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J Adolesc Health. 2017 Apr;60(4):455-459. doi: 10.1016/j.jadohealth.2016.11.005. Epub 2017 Jan 11.

Assessment of Sex Differences in Body Composition Among Adolescents With Anorexia Nervosa.

Author information

1
Department of Pediatrics, Stanford University School of Medicine, Palo Alto, California; Department of Pediatrics, Division of Adolescent and Young Adult Medicine, University of California, San Francisco, San Francisco, California. Electronic address: jasonmnagata@gmail.com.
2
Department of Pediatrics, Stanford University School of Medicine, Palo Alto, California.
3
Department of Pediatrics, Children's Hospital of Philadelphia, Philadelphia, Pennsylvania.
4
Department of Psychiatry, University of California, San Francisco, San Francisco, California.

Abstract

PURPOSE:

To compare deficits in fat mass (FM) and lean body mass (LM) among male and female adolescents with anorexia nervosa (AN) and to identify other covariates associated with body composition.

METHODS:

We retrospectively reviewed electronic medical records of all subjects aged 9-20 years with a Diagnostic and Statistical Manual of Mental Disorders, Fifth Edition diagnosis of AN and dual-energy x-ray absorptiometry scans after initial evaluation at Stanford between March 1997 and February 2011. From the dual-energy x-ray absorptiometry scans, LM and FM results were converted to age-, height-, sex-, and race-specific Z-scores for age using the National Health and Nutrition Examination Survey reference data.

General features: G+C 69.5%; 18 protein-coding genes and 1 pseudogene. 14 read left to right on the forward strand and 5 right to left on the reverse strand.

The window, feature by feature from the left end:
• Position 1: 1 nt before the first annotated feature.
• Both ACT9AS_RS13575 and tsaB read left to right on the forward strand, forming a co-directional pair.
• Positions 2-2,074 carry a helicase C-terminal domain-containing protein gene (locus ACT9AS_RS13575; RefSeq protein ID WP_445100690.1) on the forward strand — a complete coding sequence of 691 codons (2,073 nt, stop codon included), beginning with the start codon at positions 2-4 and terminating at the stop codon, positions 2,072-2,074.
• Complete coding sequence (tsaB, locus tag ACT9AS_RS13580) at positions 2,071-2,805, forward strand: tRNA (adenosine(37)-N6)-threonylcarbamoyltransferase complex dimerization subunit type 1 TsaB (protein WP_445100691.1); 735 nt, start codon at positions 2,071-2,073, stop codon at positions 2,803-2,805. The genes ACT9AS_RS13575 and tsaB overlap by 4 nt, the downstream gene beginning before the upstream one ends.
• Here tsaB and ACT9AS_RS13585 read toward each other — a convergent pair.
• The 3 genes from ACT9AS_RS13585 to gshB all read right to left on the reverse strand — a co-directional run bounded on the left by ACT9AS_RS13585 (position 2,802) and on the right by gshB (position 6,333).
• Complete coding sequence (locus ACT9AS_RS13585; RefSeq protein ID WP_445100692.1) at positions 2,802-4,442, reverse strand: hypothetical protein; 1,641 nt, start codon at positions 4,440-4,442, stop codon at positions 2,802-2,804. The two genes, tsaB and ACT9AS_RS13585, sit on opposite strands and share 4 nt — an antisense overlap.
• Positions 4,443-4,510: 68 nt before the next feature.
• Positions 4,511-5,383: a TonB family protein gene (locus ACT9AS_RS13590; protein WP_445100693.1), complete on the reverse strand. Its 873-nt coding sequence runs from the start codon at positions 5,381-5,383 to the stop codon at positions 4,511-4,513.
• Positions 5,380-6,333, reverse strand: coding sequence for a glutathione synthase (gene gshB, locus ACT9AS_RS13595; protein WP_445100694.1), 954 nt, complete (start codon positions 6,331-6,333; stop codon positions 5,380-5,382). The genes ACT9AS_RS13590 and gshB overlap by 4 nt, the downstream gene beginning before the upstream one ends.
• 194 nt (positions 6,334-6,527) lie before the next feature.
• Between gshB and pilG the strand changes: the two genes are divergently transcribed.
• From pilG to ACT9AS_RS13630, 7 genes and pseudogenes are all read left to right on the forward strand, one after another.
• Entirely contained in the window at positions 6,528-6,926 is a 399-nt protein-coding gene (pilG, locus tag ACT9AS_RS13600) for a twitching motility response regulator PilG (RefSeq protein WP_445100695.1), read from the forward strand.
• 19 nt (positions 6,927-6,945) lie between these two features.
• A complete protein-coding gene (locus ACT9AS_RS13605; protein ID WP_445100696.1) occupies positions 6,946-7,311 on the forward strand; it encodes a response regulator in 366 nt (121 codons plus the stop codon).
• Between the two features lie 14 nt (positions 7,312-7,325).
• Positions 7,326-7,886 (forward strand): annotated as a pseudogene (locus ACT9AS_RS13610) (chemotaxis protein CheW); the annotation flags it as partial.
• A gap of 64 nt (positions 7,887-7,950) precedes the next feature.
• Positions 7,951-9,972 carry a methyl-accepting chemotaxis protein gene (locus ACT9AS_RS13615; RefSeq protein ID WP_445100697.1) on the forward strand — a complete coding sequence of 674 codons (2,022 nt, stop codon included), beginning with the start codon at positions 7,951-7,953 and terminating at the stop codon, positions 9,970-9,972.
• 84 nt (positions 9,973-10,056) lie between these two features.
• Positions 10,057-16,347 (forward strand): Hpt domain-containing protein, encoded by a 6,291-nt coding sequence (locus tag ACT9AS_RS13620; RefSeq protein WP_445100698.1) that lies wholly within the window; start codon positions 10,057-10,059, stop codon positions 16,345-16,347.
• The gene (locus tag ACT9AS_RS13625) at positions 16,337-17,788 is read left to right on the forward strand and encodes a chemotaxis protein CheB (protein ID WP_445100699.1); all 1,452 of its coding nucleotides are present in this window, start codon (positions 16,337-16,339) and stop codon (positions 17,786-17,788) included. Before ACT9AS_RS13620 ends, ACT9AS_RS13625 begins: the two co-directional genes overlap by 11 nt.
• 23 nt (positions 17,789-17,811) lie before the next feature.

RESULTS:

A total of 16 boys and 119 girls with AN met eligibility criteria. The FM Z-score in girls with AN (-3.24 ± 1.50) was significantly lower than that in boys with AN (-2.41 ± .96) in unadjusted models (p = .007). LM was reduced in both girls and boys with AN, but there was no significant sex difference in LM Z-scores. In multivariate models, lower percentage median body mass index was significantly associated with lower FM Z-scores (β = .08, p < .0001) and lower LM Z-score (β = .03, p = .0002), whereas lower whole body bone mineral content Z-score was significantly associated with lower LM Z-score (β = .21, p = .0006).

CONCLUSIONS:

FM deficits in girls were significantly greater than those in boys with AN in unadjusted models; however, the degree of malnutrition appeared to be the primary factor accounting for this difference. There were no significant sex differences in FM or LM in adjusted models.

KEYWORDS:

Anorexia nervosa; Body composition; Dual-energy x-ray absorptiometry; Eating disorders; Females; Males; Sex differences

PMID:
28087266
PMCID:
PMC6402565
DOI:
10.1016/j.jadohealth.2016.11.005
[Indexed for MEDLINE]
Free PMC Article

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